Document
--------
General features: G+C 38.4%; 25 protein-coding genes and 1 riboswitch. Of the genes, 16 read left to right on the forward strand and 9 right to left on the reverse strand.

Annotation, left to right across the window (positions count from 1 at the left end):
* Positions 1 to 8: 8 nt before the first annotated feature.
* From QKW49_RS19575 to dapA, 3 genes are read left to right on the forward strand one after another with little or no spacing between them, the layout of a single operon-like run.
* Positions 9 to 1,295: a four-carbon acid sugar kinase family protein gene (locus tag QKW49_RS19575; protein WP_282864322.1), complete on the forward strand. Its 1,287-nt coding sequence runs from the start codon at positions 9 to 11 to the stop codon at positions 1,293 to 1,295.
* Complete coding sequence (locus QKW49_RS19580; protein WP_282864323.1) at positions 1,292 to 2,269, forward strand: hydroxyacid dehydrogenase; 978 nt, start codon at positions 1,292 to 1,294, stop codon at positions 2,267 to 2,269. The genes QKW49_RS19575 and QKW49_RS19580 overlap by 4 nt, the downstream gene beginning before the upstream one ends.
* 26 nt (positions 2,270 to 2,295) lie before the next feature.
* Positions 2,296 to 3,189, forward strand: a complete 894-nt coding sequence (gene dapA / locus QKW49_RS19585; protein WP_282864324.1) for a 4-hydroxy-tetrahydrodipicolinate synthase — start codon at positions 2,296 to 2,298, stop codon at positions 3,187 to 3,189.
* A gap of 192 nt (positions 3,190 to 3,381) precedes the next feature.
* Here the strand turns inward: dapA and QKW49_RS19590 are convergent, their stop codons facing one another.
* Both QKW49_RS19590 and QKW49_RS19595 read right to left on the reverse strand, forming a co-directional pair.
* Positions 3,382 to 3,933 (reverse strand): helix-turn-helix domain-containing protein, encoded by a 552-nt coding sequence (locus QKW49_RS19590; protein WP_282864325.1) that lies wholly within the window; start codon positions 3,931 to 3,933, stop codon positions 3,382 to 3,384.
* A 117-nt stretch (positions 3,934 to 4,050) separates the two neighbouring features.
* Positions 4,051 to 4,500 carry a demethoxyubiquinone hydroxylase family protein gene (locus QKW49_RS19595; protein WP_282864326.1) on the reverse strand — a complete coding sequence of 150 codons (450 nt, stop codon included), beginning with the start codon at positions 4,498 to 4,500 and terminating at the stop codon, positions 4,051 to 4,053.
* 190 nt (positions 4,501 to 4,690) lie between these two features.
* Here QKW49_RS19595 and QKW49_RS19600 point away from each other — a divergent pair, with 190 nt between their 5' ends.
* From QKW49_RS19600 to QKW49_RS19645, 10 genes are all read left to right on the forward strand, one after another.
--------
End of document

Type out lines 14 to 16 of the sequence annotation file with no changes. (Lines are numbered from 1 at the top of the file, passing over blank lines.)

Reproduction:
* Positions 4,051 to 4,500 carry a demethoxyubiquinone hydroxylase family protein gene (locus QKW49_RS19595; protein WP_282864326.1) on the reverse strand — a complete coding sequence of 150 codons (450 nt, stop codon included), beginning with the start codon at positions 4,498 to 4,500 and terminating at the stop codon, positions 4,051 to 4,053.
* 190 nt (positions 4,501 to 4,690) lie between these two features.
* Here QKW49_RS19595 and QKW49_RS19600 point away from each other — a divergent pair, with 190 nt between their 5' ends.